My parents are Savannah High School graduates who grew up on “the wrong side of the tracks” and, as young adults, “escaped” to Atlanta for jobs. Although Savannah has come a long way since then, The Creative Coast and others still work tirelessly for the sole (and soul) mission of creating more diverse and high-paying career opportunities locally.
In Atlanta, Dad, a Georgia Tech grad, landed his dream job at the Ford Assembly Plant near the airport where he ate chicken sandwiches at Truett Cathy’s lunch tent. The best perk of the job was to drive a different bright and varied-color hot rod Ford Torino home each night.
The only drawback was the night-shift schedule with grueling long and odd hours.
My mother was home searching for friends. She had my brother and sister playing in the front yard while I was bulging in her belly.
Initially, she sat on the front porch snapping beans, sure a new friend would come. Each day she snapped beans or knitted, sitting first on the porch, then moving to the driveway and eventually hanging by the mailbox waving at neighbors and hoping for a friend.
No one came.
What she hadn’t understood was that from the neighbors’ perspective, they wanted nothing to do with that crazy woman who had come to their family-oriented neighborhood toting three children and yet entertaining different men in loud, racy cars each night.
We all make mistakes in perception. Perhaps you have thought The Creative Coast is not for you. You may think it is for “those” techies or just young people. Maybe you thought The Creative Coast doesn’t need your time, energy, wisdom, money or talent.
If so, your perception about The Creative Coast is as off base as those neighbors were about my mom. The Creative Coast is about much more than you realize.
Daily at the Creators’ Foundry I invite you to find woodworking and other production tools at Maven Makers, join artists and craftsmen at Jelinek Creative Spaces, engage with Georgia Tech’s Advanced Technology Development Center or build synergies with successful startups like Aetho, Eva Design House and Oak.Works.
Each Wednesday morning, I invite you to join us for coffee with 60 helpful and intellectual people to hear two promising entrepreneurs share their story at One Million Cups.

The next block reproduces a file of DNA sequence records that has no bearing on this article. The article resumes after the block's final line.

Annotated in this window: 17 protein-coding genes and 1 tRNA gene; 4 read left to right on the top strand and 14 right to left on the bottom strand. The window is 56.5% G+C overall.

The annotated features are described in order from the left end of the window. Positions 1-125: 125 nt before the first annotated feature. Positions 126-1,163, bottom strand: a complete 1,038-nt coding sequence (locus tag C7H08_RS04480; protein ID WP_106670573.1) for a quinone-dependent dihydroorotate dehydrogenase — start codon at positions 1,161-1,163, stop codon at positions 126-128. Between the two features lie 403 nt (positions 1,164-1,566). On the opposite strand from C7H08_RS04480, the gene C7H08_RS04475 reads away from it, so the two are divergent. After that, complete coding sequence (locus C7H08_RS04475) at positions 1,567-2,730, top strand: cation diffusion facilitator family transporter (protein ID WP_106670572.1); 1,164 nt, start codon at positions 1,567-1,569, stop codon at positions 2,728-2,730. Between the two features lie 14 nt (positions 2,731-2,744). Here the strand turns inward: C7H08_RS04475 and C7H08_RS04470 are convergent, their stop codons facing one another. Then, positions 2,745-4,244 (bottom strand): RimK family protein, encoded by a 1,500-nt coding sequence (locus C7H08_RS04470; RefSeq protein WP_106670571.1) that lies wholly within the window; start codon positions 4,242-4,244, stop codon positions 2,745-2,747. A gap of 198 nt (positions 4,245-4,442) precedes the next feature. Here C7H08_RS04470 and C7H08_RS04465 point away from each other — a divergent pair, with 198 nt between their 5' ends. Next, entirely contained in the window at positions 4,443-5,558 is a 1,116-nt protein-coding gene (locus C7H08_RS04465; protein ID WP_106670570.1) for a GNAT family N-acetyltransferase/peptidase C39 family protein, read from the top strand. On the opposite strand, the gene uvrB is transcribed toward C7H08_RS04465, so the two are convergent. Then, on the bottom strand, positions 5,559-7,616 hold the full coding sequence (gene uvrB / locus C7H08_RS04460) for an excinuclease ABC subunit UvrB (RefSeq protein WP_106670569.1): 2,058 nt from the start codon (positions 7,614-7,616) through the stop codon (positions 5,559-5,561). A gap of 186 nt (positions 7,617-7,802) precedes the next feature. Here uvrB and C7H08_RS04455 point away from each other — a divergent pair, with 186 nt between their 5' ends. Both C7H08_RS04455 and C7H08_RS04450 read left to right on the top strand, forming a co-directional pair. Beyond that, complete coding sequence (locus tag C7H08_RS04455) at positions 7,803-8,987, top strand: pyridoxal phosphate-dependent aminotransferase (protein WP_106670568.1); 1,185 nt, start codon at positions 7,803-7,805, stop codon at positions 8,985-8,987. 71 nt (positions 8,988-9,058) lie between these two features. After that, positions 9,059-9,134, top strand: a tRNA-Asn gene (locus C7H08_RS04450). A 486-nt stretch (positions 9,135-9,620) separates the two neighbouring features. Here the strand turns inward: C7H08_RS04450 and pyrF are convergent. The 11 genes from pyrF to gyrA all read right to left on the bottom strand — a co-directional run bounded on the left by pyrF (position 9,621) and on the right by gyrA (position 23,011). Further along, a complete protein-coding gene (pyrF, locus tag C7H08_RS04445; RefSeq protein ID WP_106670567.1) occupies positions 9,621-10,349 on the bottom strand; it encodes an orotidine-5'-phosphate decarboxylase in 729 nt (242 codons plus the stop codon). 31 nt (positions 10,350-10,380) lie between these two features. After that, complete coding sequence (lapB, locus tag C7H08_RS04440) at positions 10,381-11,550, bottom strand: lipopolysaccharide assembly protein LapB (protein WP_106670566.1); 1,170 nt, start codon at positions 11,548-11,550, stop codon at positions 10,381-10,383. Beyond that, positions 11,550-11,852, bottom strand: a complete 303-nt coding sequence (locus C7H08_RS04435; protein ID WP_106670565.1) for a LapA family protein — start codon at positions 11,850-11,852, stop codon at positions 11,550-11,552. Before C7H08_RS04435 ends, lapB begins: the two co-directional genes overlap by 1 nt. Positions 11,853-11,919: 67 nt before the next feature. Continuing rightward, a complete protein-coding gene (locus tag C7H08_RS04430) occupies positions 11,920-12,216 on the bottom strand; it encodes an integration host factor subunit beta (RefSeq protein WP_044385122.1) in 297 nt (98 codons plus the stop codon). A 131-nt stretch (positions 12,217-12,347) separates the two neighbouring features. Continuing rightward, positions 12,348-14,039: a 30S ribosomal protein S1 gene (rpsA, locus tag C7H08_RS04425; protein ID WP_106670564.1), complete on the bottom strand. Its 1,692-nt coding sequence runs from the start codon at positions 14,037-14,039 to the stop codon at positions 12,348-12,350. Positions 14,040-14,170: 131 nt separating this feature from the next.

Or connect online through our podcasts and blogs, which will open your children’s and grandchildren’s eyes to career possibilities, from virtual reality and Web design to construction, teaching or even hunting.
Monthly, I invite you to join Lean Startup Circle or our mentoring programs in legal, accounting, human resources, public relations and sales.
For 2016, mark your calendar to join us for great events including FastPitch, TEDxSavannah, Startup Lounge, Investor Weekend and Geekend.
Does this change your perception about The Creative Coast? Do you now see ways your time, energy, wisdom and talent can be put to good use?
I hope so.
And yes, we need your financial support as well. If you think high-paying jobs are the best antidote to crime and poverty in Savannah, then be part of The Creative Coast and make a 2015 year-end donation to help continue our work as we make positive impacts on the future of all Savannahians.
Before you reach for that check book or click our “Donate” button at ww.thecreativecoast.org, allow me to share 2015 at The Creative Coast by the numbers.
We engaged with 30,385 people through our social media. Three companies we served raised $169,835 through successful crowdfunding campaigns including $20,281 for the Bicycle Wrap Skirt, $40,032 for the Fujian Trader board game and $109,522 for Aetho’s Aeon hand held video stabilizer.
Others raised traditional equity capital, including Geekend Pitch Circus winner Brian Bason of Bark, the software for keeping teens safe online.
Financial contributions from individuals like you along with support of the Savannah Economic Development Authority (SEDA) and the city of Savannah allowed 2,457 people to attend our events and 166 companies to be directly mentored in 2015.
Thank you for recognizing that high-paying jobs are the best antidote to crime and poverty and that The Creative Coast is not your crazy neighbor but perhaps your new best friend.
Bea Wray is the executive director of The Creative Coast, a not-for-profit organization that promotes the creative and entrepreneurial community within the region. Wray can be reached at 912-447-8457 or firstname.lastname@example.org.